In this example, the books represent reach, the book supplier represents the publisher, and the bookstore represents the network. The number of books ordered represents the network's "potential reach." The books not returned represent the bookstore's "actual reach."

At some point in the not too distant past there was talk about introducing the concept of "potential reach" into third-party ad network rankings. Rather than assigning a single lump sum reach figure (employed to date) to each network, the figure would instead be segmented as actual reach (or reach that a network actually serviced) and potential reach (the reach that a network had the opportunity to service).

Currently, reach is assigned to an ad network if it has received exposure to an ad impression at some point along the sequence of display. The problem with using this as the criteria for reach assignment is that the mere exposure to an ad impression does not provide any guarantee that the network exposed actually placed a paid advertisement. It only proves that the network had the "potential" to place a paid advertisement.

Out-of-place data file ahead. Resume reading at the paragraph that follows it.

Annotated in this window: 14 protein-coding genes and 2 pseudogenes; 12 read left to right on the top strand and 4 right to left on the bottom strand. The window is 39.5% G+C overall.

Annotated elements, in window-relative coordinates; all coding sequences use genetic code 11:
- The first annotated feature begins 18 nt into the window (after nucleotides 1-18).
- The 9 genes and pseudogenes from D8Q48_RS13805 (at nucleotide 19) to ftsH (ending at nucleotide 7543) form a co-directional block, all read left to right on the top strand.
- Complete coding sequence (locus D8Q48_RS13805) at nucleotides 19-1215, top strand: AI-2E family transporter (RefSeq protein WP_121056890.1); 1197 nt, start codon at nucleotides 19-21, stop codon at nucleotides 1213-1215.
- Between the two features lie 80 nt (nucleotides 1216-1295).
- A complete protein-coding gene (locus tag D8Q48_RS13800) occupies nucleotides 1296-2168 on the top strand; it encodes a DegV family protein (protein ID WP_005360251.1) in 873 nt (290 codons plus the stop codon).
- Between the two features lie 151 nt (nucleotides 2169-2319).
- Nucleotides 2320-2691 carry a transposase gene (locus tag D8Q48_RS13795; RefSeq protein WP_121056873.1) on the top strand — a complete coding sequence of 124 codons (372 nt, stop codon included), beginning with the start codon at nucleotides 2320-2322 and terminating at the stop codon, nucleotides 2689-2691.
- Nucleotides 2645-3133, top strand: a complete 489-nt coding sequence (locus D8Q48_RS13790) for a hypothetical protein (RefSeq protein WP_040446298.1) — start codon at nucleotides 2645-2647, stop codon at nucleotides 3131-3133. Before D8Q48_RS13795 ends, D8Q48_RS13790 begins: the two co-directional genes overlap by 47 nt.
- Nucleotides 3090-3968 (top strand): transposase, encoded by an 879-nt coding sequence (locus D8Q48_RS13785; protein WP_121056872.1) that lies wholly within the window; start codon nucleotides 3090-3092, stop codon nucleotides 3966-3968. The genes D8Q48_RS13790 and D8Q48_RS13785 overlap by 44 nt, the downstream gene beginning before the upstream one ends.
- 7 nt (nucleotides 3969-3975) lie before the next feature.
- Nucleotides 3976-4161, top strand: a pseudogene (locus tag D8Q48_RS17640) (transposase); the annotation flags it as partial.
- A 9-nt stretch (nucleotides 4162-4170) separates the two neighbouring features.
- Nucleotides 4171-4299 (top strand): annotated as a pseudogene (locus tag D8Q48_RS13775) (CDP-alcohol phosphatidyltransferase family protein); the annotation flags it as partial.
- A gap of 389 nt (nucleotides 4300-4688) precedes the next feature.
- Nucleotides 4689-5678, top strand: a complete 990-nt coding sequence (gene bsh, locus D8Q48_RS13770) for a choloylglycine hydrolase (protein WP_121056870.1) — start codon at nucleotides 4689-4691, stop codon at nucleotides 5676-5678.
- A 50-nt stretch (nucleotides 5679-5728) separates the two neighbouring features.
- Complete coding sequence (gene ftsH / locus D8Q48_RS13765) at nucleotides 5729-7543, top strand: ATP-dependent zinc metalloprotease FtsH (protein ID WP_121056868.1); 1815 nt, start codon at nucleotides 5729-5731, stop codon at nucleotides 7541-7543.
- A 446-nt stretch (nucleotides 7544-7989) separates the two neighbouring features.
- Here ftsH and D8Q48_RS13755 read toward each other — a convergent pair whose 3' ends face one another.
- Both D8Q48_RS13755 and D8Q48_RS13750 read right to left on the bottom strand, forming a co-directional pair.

Why this matters

Looks can be deceiving: You may conclude that a network (as above) is much larger than it actually is if you interpret its audience reach at face value.

Instability: Networks (which amass reach as above) can be subject to substantial fluctuations in supply since they are not contributing significantly to publishers' bottom lines and are therefore vulnerable to displacement. Networks in this category may let you down on that media plan signed six months ago when they realize that they no longer have the inventory to fulfill it because their publishers have moved on.

Ask, "How much of a network's reach is fulfilled and how much is passed on?"

If your network does more passing than filling, its supply (and therefore your media bookings) will be subject to potential instability.

Lesson 3: Why reach diversity matters
Sometimes an old adage says it best: "Don't put all of your eggs in one basket." If you drop it, then you lose them all.

There is no shortage of networks that tout widespread horizontal diversification: 1,000 sites, 5,000 sites, 10,000 sites... but in many cases, the majority of sites that make up these networks are inactive or offer negligible contributions to overall inventory and reach.